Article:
WOOD: The proliferation of guns in America is beyond anything that exists elsewhere in the developed world and it's become a peculiar kind of American tradition, unfortunately.

CUNNINGHAM: But the thing is: Not only could the framers not foresee the type of debates that would emerge over gun ownership today. Most of them would never have imagined that militias would be obsolete, either. Except for the few men like Alexander Hamilton, who were in favor of professional armies all along.

WOOD: Hamilton thought it might take four or five decades before the United States would build up a force capable of taking on the Europeans. And that turned out to be true. By the time we get to the Civil War, the United States mounted an army that was capable of taking on any European power if it had to.

CUNNINGHAM: And the size of that army has only grown over time. By now, in the 21st century, the U.S. military has close to 1.5 million active personnel. These people are employed full time by the Department of Defense, in peace as well as war. And the weapons arsenal the military has--including tanks, fighter jets, nuclear weapons--so far outstrips anything individuals could possess.

In other words, the Second and Third Amendments did not, in the end, prevent the formation of an ultra-powerful standing army--an army so powerful that it could tyrannize a population even without stepping on our Second and Third Amendment rights.

WOOD: Back then, the crown often could not mount anything more than a bunch of soldiers with the same kind of rifle or gun or musket that the individuals had. You could put up cannons and so on, but still the nature of the firepower was not what it is today. There's no way private citizens can mount anything that would be comparable to what the U.S. government can mount.

CUNNINGHAM: So instead of relying on the Second and Third Amendments to secure us from military takeover, we mostly rely on other pillars of the Constitution--we rely on democratic elections and free speech and so forth--to create the kind of society where a military wouldn’t terrorize its own citizens by turning bombs and nuclear weapons on them, even though it could.

So where does that leave something like the Second Amendment today? The right to bear arms, in the United States, has evolved into a different right. If it serves some type of defense, it’s the defense against other individuals--other civilians--more so than an effective defense against military tyranny.

For a couple hundred years--until the late 20th century--the Second Amendment was discussed almost as infrequently as the Third Amendment. People had guns, in the same way people had homes that weren’t occupied by soldiers, but both amendments seemed more like historical relics, reminders of our revolutionary story, rather than core features of present-day America.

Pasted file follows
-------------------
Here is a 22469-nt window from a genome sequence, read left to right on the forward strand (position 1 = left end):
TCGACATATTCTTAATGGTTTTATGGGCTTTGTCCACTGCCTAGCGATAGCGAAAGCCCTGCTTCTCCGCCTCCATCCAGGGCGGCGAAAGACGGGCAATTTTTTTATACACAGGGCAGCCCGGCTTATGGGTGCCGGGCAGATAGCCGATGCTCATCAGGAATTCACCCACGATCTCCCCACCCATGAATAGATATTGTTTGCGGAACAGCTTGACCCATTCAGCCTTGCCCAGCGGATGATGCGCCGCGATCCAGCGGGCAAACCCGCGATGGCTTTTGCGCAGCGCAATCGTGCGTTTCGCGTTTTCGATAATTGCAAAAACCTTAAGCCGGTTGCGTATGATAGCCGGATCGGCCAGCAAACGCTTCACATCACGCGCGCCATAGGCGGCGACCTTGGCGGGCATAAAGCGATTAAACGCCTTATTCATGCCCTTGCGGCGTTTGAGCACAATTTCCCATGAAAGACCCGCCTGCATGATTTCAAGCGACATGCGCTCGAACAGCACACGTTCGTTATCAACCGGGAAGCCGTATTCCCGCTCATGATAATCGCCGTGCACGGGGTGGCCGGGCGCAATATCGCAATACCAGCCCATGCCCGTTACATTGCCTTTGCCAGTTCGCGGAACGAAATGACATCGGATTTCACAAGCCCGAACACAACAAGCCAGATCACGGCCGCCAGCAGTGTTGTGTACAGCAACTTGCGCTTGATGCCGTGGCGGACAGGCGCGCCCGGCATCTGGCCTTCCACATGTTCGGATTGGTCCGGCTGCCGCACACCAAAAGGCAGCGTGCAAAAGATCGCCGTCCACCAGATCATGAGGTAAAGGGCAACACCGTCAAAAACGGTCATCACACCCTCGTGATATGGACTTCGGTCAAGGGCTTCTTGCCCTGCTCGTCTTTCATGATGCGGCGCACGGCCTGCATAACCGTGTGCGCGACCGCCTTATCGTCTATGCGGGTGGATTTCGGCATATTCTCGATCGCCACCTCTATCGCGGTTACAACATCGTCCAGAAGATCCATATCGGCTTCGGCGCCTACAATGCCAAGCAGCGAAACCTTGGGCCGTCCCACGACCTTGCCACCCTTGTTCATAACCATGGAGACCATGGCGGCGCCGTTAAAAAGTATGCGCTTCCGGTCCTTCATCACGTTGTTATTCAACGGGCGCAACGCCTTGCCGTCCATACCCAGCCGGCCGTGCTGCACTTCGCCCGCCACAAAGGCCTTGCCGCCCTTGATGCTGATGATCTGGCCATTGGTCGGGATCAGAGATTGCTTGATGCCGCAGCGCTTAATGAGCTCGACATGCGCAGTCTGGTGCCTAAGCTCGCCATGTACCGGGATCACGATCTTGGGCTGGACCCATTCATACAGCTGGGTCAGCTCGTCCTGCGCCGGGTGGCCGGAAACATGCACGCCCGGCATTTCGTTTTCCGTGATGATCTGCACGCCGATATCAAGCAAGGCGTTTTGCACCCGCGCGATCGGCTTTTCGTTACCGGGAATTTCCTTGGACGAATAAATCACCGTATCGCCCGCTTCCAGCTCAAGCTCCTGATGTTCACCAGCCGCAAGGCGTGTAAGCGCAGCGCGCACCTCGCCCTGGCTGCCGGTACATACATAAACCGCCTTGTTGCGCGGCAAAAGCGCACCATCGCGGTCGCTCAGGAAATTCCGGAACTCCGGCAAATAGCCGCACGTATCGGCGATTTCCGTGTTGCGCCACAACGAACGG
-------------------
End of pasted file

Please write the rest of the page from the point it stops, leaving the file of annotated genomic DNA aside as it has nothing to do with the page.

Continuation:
As gun violence has risen, though, it’s asked new questions of us as a society. And one of those questions is, what does it mean to keep the spirit of these amendments alive? And maybe not just alive, but also relevant and valuable?

WOOD: It seems to me it doesn't stop us from trying to regulate the ownership of guns in various ways.

CUNNINGHAM: That was, in effect, what happened in England. After King James had built his own standing army and took away British citizen’s right to bear arms, he was chased off the throne. And to get rid of these concerns once and for all about oppressive monarchy, the Bill of Rights that the British then wrote at the end of the 1600s gave protestant citizens back the right to bear arms. That language about the right to bear arms, in the British Bill of Rights, was what carried over to America hand in hand with the fear of standing armies.

But in England ever since, despite listing the right to bear arms in its Bill of Rights, the country has instituted more and more restrictions and regulations on that right, until today gun possession is very rare--with the exception of some guns that are still around for hunting and sport and things like that. But gun deaths in England are among the lowest around the globe.

So could the U.S. version of that right ever evolve in a similar way?

The colonial and revolutionary impulses that gave birth to America’s Second and Third Amendments have left a lasting imprint on our culture. Understanding their history helps explain certain paranoias that Americans have as a society--certain sensitivities to government force, certain fears of liberties that could be stripped, a certain reluctance to disarm citizens.

But these amendments don’t actively serve the same purpose they once did: And a question for America today is, given that, what do we do? Do we let them play a passive role as hallmarks of our history? Reminders on paper of the Boston Massacre? Or the Quartering Acts by British troops? Do we let them play an entirely new role as defense or aggression against other citizens? Or do we figure out how to re-envision them or regulate them or recast them or reimagine them into better protectors of the peace and domestic tranquility we seek in a new century? And what would that look like?